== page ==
Saturday, August 28, 2010

(Kinda) Review: Mockingjay

So, I'm having trouble putting my thoughts about Mockingjay into words.

But since I did review both The Hunger Games and Catching Fire, I couldn't just ignore Mockingjay.

So, my thoughts are below.  Be warned on two counts, few but dear readers:  I ramble and there are spoilers.

Collins, S.  (2010).  Mockingjay.  New York:  Scholastic.

390 pages.

Mockingjay (The Final Book of The Hunger Games)Appetizer:  For those of you not in the know, Mockingjay is the final installment in The Hunger Games trilogy.  The books follow a teenage girl named Katniss who takes the place of her younger sister in a televised fight to the death among children and teens from poor districts for the amusement of the rich Capitol.

Mockinjay is set during the districts' rebellion against the capitol.  Katniss is now seventeen and must decide whether she wants to accept the role of becoming the "mockingjay" or the face of the rebellion and encourage the people to rebel.

As you can imagine, it's very dramatic.  Dark.  Beautifully written.  Tense.  Dark.  Captivating.  And dark.

As a whole, the Hunger Games books have done an AMAZING job of capturing the interest of students who generally don't like to read ever.  I've had undergraduates admit that they started reading for fun again because of The Hunger Games.  It is so exciting to see.

Having said all of this, I had some trouble with Mockingjay.

I was fine for the first two-thirds of the book.  As with the other books, I enjoyed Katniss's emotional struggle with what she has done and what has been done to her.  I loved the realization that it is through Katniss's authentic-ness that she won over people to her cause.  I thought it was tragic what Peeta had to endure while held prisoner by the Capitol.  I liked that Gale finally had more of a role.  I also liked that the hunger games became a metaphor for the larger battles in Katniss's life.  I liked some of the new characters introduced (Boggs!).  Although, I was very disappointed that some other characters disappeared from the story entirely after a quick sentence that they'd died tragically.

My big problem was....


My big problem was with when Katniss became a soldier.  As she and others traveled through the capitol to reach President's Snow's mansion I was more reminded of the movie Black Hawk Down than a YA novel.  I was fine with the messages about war and peace that were included, but I felt like those messages were shared at the expense of a story I had been captivated by up until that point.

The Ask and the Answer: Chaos Walking: Book TwoAnd with the Katniss's uncertainty over who to trust--Snow or Coin--I couldn't help but be reminded of the Chaos Walking series.  And to be honest, I thought that book did a better job of constructing foils between leadership styles and the conclusion that pretty much all war leaders aren't exactly super-awesome-straight-forward peeps who will be content with only a tiny taste of power.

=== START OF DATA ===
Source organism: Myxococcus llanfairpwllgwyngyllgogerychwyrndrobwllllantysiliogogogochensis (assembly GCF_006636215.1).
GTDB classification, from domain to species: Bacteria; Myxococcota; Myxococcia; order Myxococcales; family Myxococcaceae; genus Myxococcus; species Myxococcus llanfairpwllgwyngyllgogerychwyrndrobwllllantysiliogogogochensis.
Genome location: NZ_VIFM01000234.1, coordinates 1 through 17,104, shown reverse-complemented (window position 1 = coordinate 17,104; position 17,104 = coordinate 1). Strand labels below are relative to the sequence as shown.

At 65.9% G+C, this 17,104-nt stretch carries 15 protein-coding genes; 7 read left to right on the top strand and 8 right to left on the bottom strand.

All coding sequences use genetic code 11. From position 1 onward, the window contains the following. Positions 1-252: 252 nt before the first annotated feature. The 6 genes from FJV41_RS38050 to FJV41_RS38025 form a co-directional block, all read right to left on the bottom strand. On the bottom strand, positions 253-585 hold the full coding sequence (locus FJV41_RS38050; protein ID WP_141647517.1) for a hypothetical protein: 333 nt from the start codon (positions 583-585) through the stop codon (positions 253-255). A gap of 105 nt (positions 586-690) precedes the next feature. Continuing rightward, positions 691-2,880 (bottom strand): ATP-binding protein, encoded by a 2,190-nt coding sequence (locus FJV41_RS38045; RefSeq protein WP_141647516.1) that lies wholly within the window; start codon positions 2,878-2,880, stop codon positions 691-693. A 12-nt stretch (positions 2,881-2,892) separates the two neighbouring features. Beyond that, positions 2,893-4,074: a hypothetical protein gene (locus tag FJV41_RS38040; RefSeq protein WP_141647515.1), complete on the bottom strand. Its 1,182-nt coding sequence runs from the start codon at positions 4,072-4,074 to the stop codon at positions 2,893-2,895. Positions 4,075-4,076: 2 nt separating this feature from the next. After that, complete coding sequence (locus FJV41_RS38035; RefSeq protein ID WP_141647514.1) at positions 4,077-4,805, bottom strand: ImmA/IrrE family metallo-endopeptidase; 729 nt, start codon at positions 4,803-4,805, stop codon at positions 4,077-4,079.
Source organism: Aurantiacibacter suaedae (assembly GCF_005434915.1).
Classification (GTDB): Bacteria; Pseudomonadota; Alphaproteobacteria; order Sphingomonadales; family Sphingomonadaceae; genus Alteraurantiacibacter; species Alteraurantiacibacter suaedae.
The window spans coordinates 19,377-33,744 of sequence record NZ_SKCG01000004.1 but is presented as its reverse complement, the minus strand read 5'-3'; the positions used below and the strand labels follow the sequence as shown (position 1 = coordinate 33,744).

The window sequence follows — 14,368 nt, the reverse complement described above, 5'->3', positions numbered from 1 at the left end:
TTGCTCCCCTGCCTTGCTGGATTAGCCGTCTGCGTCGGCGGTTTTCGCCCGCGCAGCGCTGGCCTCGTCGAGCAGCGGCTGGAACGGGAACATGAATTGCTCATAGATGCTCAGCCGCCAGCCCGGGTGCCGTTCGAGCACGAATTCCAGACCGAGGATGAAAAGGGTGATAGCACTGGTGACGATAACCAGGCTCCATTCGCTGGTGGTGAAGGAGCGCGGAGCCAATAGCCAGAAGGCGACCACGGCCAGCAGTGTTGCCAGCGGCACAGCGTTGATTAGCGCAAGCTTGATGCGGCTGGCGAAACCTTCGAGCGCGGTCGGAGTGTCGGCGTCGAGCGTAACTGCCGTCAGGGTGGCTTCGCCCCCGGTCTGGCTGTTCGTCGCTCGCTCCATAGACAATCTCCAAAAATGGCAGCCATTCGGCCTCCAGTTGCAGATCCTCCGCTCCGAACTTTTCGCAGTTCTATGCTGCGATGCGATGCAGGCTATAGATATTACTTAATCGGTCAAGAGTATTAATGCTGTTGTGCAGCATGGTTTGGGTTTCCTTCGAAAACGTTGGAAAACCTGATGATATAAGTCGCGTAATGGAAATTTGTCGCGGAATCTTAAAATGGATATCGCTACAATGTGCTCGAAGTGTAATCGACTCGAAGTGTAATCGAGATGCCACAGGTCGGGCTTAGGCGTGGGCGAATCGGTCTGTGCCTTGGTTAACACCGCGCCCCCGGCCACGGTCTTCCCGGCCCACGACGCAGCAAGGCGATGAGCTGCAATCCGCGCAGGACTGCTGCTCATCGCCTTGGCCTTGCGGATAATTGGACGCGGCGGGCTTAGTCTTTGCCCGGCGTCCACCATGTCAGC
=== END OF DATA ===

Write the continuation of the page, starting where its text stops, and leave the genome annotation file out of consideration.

I also had a lot of trouble with the bombs that were sent down in little parachutes in front of the president's mansion and who those explosions killed.  After the ending of that chapter, I honestly thought the following seven or eight pages were a dream sequence.  Honestly.  It wasn't just that I didn't want to believe what had happened had...happened.  But the language about it as Katniss recovers was just so vague and metaphorical that it made the events hard to believe.

Now, having said all of this.  I did still find the ending of the book to be satisfying.  All my questions were answered and I did feel like (those left alive) could find peace (kinda).

So, yeah, rambling done.

What did all-ya-few-alls think?

Dinner Conversation:

"I stare down at my shoes, watching as a fine layer of dust settles on the worn leather. This is where the bed I shared with my sister, Prim, stood.  Over there was the kitchen table.  The bricks of the chimney, which collapsed in a charred heap, provide a point of reference for the rest of the house.  How else could I orient myself in this sea of gray?" (p. 3).

"I'm going to be the Mockingjay" (p. 31).

"And now Coin, with her fistful of precious nukes and her well-oiled machine of a district, finding it's even harder to groom a Mockingjay than to catch one.  But she has been the quickest to determine that I have an agenda of my own and am therefore not to be trusted.  She has been the first to publicly brand me as a threat" (p. 59).

Tasty Rating:  ????????  Two stars, four stars...I can't decide.  Internets, help me make sense of how I feel about this book!

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